Ultimately, students graduate and become alumni. The alumni hopefully become donors to continue the advancement of the institution. If the university mistakenly treats parents as the customer throughout these formative four to five years the student is on campus—there is the potential that the graduates won’t become actively engaged in efforts to both donate and raise donations.

My friend’s response… 

You’re wrong! Parents are the customers because they’re paying the bills!

Who won this argument you might ask?

This round and round again debate got me thinking…

How often do managers ask themselves, “who is my customer and why?” In my scenario the university is the business and the customer(s) are the student and/or parent.

So the business owner and/or manager has a decision to make.

Three questions…  

  1. Who is my customer and why?
  2. What is the criteria in selecting a customer?
  3. When the customer has been selected; how do we market to this segment appropriately?

A short list of factors to consider when selecting and defining your customer: 

  1. Who is the buyer of goods?
  2. Who is the active shopper of goods?
  3. Who influences the purchase?
  4. Who makes the final decision?

Ultimately, the business has to understand who their customer is to effectively market their product. Effective marketing is tough; as marketing to the wrong audience can have a negative effect on the long term health and growth of the company.

For example…does a children’s toy company create an advertisement campaign geared toward the child or the parent? 

Who is your customer? And what decision trees did you employ to come to your conclusion?

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Sam Blakemore is the Pharmacy Manager of Peds Rx Pharmacy Solutions. Connect with him via: LinkedIn

 

Considering “workplace levers” in managing office politics…

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Management can be difficult. As you have read from my previous posts the most important resource of any business is its employees. If a manager is unable to effectively communicate and utilize their employees, he or she will not be managing for very long.

Leverage is a principle often utilized to discuss financial debt in the world of business. Financial institutions and businesses can utilize debt to take on more risks in the hopes of increasing revenue and profit margin. In that same respect the employee and manager utilize forms of “workplace leverage” to ensure status and influence within the organization. Both the manager and employee use various levers to elicit a response.

The manager’s “work place levers” 

  1. Hire versus Fire to influence employee behavior and decisions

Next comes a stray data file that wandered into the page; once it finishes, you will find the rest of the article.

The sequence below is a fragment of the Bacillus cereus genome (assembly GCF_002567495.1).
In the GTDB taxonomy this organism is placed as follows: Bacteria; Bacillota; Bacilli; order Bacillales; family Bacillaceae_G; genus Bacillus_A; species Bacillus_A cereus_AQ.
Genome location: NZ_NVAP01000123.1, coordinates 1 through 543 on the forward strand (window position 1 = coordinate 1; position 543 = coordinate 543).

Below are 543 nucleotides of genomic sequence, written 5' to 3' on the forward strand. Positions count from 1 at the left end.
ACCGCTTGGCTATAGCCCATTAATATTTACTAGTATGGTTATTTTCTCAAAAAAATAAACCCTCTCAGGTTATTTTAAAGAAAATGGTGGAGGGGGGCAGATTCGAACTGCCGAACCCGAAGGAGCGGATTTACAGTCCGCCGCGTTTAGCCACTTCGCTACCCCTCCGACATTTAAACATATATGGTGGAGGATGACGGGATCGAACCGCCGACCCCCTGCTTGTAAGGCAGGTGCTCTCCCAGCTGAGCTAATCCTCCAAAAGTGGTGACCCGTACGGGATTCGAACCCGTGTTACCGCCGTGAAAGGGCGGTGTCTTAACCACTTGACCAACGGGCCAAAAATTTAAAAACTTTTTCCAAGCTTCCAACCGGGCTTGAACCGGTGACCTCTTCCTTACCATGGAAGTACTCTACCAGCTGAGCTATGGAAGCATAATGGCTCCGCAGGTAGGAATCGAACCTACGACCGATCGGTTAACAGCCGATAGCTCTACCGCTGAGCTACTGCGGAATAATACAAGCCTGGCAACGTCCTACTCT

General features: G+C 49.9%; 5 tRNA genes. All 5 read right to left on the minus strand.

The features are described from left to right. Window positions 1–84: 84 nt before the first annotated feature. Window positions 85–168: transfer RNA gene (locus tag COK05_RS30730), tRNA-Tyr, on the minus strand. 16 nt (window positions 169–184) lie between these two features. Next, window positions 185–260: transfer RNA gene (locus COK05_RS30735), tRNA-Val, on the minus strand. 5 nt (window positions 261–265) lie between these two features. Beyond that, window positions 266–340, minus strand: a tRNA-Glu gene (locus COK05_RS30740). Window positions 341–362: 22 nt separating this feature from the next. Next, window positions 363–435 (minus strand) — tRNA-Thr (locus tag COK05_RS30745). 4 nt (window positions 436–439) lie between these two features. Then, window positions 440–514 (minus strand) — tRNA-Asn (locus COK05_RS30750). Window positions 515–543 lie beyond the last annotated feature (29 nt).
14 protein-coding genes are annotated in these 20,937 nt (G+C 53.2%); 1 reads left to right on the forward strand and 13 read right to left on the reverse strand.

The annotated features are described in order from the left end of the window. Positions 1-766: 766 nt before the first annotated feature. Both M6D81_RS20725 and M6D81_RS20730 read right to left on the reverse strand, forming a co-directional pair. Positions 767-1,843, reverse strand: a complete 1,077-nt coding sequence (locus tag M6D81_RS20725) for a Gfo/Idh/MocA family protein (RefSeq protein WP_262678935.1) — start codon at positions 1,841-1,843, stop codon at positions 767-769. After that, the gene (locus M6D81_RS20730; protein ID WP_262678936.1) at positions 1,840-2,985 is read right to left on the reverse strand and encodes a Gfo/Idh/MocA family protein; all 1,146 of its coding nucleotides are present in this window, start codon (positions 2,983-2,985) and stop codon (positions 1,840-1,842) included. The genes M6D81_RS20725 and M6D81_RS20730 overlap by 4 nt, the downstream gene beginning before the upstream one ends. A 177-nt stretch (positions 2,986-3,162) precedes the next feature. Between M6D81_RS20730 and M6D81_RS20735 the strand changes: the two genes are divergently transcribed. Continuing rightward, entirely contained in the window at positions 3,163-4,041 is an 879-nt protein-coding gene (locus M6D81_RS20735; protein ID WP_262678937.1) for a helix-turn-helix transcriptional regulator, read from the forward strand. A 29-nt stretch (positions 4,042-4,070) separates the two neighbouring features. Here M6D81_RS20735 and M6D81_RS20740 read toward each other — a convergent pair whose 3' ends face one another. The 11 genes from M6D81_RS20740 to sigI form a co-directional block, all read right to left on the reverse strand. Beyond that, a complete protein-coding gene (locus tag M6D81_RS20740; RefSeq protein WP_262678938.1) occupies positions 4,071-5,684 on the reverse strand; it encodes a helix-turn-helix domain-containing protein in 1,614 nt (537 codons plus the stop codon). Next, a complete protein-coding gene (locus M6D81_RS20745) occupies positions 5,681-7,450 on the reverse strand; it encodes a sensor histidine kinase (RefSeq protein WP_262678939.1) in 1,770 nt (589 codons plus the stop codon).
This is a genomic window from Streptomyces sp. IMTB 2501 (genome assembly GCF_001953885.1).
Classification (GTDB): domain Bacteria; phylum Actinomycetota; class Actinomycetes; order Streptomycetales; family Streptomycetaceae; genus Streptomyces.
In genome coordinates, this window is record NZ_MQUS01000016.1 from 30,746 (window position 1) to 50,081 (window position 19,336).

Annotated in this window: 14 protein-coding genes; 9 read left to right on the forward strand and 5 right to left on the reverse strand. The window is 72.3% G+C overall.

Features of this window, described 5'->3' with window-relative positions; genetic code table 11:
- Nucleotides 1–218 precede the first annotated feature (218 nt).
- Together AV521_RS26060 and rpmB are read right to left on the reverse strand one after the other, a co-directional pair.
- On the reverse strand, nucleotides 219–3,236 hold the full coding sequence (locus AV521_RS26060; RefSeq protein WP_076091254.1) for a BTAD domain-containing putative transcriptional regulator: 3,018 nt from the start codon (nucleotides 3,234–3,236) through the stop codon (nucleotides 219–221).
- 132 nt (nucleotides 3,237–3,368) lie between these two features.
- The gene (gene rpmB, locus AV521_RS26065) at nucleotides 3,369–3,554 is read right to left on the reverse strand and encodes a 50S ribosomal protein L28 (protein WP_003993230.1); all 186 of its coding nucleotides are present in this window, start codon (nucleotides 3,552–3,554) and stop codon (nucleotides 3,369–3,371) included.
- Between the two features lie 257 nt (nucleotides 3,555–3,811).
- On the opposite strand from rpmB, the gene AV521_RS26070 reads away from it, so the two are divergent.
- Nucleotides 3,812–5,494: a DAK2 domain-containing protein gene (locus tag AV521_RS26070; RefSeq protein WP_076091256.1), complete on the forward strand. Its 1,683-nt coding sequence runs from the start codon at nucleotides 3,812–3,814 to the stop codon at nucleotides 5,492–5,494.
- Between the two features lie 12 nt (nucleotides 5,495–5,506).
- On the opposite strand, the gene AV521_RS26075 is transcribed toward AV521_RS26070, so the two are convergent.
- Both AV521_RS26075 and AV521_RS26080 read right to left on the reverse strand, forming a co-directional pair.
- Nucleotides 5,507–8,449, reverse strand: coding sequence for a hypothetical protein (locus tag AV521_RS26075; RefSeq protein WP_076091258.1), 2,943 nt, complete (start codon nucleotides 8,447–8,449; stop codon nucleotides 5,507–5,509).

2. Praise versus Write Ups to influence employee behavior and decisions
  3. The power to increase salary and dole out bonuses to influence employee behavior and decisions
  4. Positive evaluation versus Negative Evaluations of employees to influence employee behavior and decisions
  5. Internal politics with ownership and co-workers to maintain status and position while influencing employee behavior and decisions

The employee’s “work place levers”   

  1. Underutilization versus over-utilization of sick and paid days off to effect management behavior
  2. Gifts and Praise of management/co-workers to effect management behavior
  3. Positive versus Negative Evaluations of management/co-workers to effect management behavior and decisions
  4. Habitually early to work versus habitually tardy to work to effect management behavior and decisions
  5. Internal politics with ownership and co-workers to maintain status and position to effect management behavior and decisions

I won’t delve to deep into the details of how these actions can be utilized by both the manager and employee; but briefly review each point. Consider the names and or faces of the people that you can associate with each variable. In short, both the manager and employee utilize forms of leverage to elicit responses.

As I’ve mentioned previously, people are as important as financial capital in maintaining a functional organization. For those in management; please take the time to consider these 10 key points to ensure a functional work environment.

  1. Be upfront and honest about the role each person plays in maintaining a functional business.
  2. Value the opinion of every member of the team, and actively demonstrate this by listening to their opinions and actively considering these opinions when creating changes within the organization.
  3. Even in times of disagreement; work diligently to maintain a level of respect for that person